Clap for this Book: Clap When You Land, Elizabeth Acevedo: A Review
With the Fire on High was one of my favorite reads last year, and Clap When You Land just confirms that Elizabeth Acevedo could publish her grocery list, and I'd read it.
Clap When You Land is a dual narrative novel in verse following two girls mourning the tragic loss of their father and learning he wasn't (always) the man they thought he was.
I haven't read a novel in verse in a long time, and let me tell you: this book is an effortlessly beautiful read. I literally had tears in my eyes when I finished, and as someone who primarily reads thrillers and horror, this is a difficult feat. With powerful imagery, carefully chosen words, and masterfully developed characters, Acevedo's narrative style will sweep you away. As MCs, Yahaira and Camino are similar, each one dealing with grief and loss and personal obstacles while navigating the uncharted waters of changing family dynamics. But they are also inherently different, being raised in two polarized environments with two different versions of their father.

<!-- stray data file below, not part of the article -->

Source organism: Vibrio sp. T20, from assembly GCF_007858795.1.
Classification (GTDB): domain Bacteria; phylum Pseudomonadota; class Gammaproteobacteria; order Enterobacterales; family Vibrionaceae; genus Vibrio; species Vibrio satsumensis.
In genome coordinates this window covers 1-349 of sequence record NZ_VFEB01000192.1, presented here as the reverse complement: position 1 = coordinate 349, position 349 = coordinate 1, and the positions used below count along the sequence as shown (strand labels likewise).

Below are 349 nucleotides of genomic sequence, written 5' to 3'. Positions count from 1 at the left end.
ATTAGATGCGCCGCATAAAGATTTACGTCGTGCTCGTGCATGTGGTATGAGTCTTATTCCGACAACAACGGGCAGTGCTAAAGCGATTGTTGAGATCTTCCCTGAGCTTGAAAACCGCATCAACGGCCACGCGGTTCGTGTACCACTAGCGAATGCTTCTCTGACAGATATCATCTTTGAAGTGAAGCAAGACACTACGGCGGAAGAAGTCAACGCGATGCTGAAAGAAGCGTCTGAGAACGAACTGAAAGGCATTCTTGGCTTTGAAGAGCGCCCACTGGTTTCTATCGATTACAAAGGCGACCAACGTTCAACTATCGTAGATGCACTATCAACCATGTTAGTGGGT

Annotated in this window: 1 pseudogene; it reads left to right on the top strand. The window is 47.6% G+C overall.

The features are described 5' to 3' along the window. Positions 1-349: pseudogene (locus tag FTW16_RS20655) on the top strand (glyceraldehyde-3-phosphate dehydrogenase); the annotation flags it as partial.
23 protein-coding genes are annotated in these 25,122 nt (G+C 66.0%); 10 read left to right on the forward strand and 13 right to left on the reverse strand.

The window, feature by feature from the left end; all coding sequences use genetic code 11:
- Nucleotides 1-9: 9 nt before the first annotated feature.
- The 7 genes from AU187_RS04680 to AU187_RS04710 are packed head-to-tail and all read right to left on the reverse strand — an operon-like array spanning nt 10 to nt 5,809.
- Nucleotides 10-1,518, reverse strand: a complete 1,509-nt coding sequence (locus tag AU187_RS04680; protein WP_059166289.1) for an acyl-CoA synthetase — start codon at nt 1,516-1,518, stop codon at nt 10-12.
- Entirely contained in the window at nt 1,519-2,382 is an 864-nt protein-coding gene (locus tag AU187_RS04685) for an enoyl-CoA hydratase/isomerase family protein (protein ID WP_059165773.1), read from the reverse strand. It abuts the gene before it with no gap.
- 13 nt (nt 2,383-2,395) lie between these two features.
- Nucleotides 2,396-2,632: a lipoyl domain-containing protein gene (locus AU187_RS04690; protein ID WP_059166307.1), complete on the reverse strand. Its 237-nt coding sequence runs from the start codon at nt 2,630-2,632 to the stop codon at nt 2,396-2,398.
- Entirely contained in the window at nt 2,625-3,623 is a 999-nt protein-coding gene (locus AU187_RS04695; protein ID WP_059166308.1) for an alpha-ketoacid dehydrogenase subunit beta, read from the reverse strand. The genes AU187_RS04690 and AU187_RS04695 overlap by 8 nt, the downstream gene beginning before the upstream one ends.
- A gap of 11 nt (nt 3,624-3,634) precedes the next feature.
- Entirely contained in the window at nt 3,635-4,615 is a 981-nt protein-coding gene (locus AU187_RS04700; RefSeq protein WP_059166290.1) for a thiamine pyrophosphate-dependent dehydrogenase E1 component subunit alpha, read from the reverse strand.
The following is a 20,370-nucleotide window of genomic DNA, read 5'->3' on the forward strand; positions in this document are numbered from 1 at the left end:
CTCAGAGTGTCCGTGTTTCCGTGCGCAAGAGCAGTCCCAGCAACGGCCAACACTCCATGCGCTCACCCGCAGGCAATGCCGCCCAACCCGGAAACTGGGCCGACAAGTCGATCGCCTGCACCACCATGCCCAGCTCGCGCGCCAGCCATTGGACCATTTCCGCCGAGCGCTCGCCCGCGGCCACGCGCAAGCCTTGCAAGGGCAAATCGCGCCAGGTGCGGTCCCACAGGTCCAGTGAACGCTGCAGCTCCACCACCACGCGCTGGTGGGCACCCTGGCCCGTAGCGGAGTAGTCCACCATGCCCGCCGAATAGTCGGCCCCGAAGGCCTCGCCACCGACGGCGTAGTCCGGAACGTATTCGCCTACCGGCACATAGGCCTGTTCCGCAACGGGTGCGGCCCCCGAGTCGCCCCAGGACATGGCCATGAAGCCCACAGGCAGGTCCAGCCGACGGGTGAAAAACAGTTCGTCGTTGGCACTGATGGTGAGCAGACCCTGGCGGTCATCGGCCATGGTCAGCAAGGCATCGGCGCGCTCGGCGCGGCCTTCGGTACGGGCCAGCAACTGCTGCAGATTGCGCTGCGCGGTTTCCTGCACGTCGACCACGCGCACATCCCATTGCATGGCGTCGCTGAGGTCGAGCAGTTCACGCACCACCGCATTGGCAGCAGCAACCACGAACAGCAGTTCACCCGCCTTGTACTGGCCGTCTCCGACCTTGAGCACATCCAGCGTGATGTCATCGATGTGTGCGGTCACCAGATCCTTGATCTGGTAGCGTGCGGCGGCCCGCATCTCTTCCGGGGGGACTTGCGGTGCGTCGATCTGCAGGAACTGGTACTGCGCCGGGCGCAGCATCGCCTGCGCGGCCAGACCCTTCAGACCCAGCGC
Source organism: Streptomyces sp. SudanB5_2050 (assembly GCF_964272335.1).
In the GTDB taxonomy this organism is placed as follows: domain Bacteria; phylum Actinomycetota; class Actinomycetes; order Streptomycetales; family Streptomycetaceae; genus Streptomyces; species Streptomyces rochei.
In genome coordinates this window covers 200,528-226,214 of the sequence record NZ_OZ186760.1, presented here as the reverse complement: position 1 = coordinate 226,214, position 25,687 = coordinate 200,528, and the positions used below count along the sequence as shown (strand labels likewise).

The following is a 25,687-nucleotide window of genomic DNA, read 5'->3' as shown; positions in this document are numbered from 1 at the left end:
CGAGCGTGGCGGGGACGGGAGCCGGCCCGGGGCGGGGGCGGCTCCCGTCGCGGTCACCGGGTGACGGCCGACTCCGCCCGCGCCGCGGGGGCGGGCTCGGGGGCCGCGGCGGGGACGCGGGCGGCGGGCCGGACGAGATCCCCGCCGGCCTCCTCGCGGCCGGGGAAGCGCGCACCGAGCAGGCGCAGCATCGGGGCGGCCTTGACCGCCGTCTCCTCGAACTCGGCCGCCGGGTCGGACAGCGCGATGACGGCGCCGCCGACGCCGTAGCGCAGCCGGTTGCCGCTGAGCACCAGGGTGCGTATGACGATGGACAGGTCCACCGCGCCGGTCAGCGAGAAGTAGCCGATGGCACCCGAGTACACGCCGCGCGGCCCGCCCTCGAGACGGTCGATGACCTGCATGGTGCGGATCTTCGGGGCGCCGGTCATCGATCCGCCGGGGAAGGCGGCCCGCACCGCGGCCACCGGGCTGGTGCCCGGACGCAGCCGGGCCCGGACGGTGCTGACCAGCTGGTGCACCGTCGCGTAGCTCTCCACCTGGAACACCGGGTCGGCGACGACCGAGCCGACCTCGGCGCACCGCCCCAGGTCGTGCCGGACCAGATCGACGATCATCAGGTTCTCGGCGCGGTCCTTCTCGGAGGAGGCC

I especially loved the importance of home. Parts of this novel read as a love letter to the DR, from the community and the gentle nods from strangers to the serenity of the beaches and the reflection on life transitions. Needing to move on doesn't mean that home won't be there for you or that you love your home any less, and Acevedo nailed this juxtaposition.
Overall, Clap When You Land is a story about love and grief and the restrictions we place on ourselves. It's about dreams and identity and family and their ever-changing forms. I can't say enough good things about this book (and Acevedo's writing in general). Read this now and then talk to me about how much you loved it, too.